Reelin is a 400 kDa modular glycoprotein that is critical in brain development and function. Reeler mutant mice have a Reelin deficiency and exhibit ataxia, tremors, and impaired motor coordination. Reelin consists of an N-terminal Reelin domain, eight domains that consist of an EGF-like repeat flanked by two subrepeats, and a C-terminal arginine-rich region. Reelin is cleaved into three fragments in vivo by metalloproteases. One (or central) fragment includes domains # 3 - 6 and retains many of the capabilities of the full length molecule.

In addition to being a protease substrate, Reelin itself has serine protease activity. Reelin forms disulfide-linked homodimers and large noncovalently-linked polymers. It utilizes Very Low Density Lipoprotein Receptors (VLDLR) and Apolipoprotein E (ApoE) R2 as receptors, through which it regulates several nervous system functions. Reelin is secreted by Cajal-Retzius cells and cerebellar granule cells during cortical plate development, and is required for proper neuronal migration and positioning.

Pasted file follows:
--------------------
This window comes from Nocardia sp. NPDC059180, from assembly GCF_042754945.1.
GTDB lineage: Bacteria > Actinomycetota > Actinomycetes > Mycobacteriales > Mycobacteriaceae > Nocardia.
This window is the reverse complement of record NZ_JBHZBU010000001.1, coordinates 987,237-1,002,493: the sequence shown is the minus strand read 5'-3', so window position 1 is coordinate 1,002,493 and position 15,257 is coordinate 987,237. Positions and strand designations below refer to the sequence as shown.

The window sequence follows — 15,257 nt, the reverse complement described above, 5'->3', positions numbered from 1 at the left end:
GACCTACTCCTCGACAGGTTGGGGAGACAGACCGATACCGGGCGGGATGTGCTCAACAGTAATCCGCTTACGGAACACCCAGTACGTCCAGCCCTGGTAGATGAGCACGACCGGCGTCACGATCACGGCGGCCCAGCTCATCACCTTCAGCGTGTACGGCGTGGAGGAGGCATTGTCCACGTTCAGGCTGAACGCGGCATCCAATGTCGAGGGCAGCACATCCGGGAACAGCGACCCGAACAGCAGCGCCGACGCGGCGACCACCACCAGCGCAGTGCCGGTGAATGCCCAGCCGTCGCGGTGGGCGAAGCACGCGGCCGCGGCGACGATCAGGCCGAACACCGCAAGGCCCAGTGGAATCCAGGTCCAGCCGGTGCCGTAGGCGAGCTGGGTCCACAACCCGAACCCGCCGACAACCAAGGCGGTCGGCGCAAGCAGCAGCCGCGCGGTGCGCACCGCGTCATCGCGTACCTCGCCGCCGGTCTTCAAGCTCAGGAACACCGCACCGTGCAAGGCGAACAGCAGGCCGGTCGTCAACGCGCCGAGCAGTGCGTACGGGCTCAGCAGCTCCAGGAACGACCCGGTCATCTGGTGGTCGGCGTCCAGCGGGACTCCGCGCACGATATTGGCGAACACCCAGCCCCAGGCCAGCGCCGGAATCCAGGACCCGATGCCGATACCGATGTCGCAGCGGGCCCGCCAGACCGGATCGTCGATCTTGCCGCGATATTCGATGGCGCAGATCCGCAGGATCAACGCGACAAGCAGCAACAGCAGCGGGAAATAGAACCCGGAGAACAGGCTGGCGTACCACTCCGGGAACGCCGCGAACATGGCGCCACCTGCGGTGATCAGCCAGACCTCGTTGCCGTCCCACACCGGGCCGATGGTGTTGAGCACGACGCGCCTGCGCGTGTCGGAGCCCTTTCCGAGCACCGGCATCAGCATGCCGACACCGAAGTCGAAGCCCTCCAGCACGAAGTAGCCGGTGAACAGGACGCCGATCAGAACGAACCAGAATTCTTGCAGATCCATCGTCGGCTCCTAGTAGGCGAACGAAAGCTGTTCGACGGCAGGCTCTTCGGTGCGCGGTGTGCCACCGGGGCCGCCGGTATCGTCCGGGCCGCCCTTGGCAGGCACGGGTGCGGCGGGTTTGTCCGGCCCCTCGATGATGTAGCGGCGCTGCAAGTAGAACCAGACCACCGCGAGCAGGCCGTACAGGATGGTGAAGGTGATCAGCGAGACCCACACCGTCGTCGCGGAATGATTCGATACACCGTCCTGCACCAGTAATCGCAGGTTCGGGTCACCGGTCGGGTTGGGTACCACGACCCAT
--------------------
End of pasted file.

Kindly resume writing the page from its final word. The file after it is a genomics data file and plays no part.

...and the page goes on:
The N-terminal domain binds integrin alpha-3/beta-1, leading to a disruption of neuronal-glial cell interactions and inhibition of neuronal migration. In the adult hippocampus, cortex, and amygdala, Reelin is required for dendrite growth and maturation, synaptic plasticity, and associative/contextual learning. In this capacity, it regulates the subunit composition of NMDA receptors and modulates NMDA currents, even though it does not interact directly with the receptor.Deficits in ApoE R2, Reelin, and ApoE function have been linked to several cognitive and mood disorders. Peripherally, Reelin is important in the development of neuromuscular junctions. But instead of utilizing the locally expressed ApoE R2 and VLDLR, this involvement requires the serine protease activity of Reelin.